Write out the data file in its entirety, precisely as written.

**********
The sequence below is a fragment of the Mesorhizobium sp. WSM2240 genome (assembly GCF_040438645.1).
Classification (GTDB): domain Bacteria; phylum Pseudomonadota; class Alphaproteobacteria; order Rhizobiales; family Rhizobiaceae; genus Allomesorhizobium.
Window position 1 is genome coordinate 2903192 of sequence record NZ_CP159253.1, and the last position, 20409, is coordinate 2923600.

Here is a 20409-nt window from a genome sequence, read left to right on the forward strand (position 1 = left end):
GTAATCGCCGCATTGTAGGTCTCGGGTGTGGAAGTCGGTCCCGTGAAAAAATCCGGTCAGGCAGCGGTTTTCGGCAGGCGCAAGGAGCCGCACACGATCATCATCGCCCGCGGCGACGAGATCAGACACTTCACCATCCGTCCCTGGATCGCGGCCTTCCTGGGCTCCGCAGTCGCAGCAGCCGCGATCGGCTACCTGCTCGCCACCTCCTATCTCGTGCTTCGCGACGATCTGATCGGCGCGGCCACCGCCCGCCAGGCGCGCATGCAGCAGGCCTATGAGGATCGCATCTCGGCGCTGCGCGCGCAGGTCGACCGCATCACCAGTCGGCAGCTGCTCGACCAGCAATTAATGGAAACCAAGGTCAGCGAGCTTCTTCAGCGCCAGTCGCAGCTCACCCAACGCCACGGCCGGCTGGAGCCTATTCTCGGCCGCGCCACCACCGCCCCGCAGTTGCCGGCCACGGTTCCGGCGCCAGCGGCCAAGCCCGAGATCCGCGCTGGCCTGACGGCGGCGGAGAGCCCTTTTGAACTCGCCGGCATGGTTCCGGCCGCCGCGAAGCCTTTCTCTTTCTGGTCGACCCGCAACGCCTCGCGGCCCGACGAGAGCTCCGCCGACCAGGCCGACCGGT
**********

The sequence below is a fragment of the Mesorhizobium sp. WSM2240 genome (assembly GCF_040438645.1).
Classification (GTDB): domain Bacteria; phylum Pseudomonadota; class Alphaproteobacteria; order Rhizobiales; family Rhizobiaceae; genus Allomesorhizobium.
Window position 1 is genome coordinate 2903192 of sequence record NZ_CP159253.1, and the last position, 20409, is coordinate 2923600.

Here is a 20409-nt window from a genome sequence, read left to right on the forward strand (position 1 = left end):
GTAATCGCCGCATTGTAGGTCTCGGGTGTGGAAGTCGGTCCCGTGAAAAAATCCGGTCAGGCAGCGGTTTTCGGCAGGCGCAAGGAGCCGCACACGATCATCATCGCCCGCGGCGACGAGATCAGACACTTCACCATCCGTCCCTGGATCGCGGCCTTCCTGGGCTCCGCAGTCGCAGCAGCCGCGATCGGCTACCTGCTCGCCACCTCCTATCTCGTGCTTCGCGACGATCTGATCGGCGCGGCCACCGCCCGCCAGGCGCGCATGCAGCAGGCCTATGAGGATCGCATCTCGGCGCTGCGCGCGCAGGTCGACCGCATCACCAGTCGGCAGCTGCTCGACCAGCAATTAATGGAAACCAAGGTCAGCGAGCTTCTTCAGCGCCAGTCGCAGCTCACCCAACGCCACGGCCGGCTGGAGCCTATTCTCGGCCGCGCCACCACCGCCCCGCAGTTGCCGGCCACGGTTCCGGCGCCAGCGGCCAAGCCCGAGATCCGCGCTGGCCTGACGGCGGCGGAGAGCCCTTTTGAACTCGCCGGCATGGTTCCGGCCGCCGCGAAGCCTTTCTCTTTCTGGTCGACCCGCAACGCCTCGCGGCCCGACGAGAGCTCCGCCGACCAGGCCGACCGGT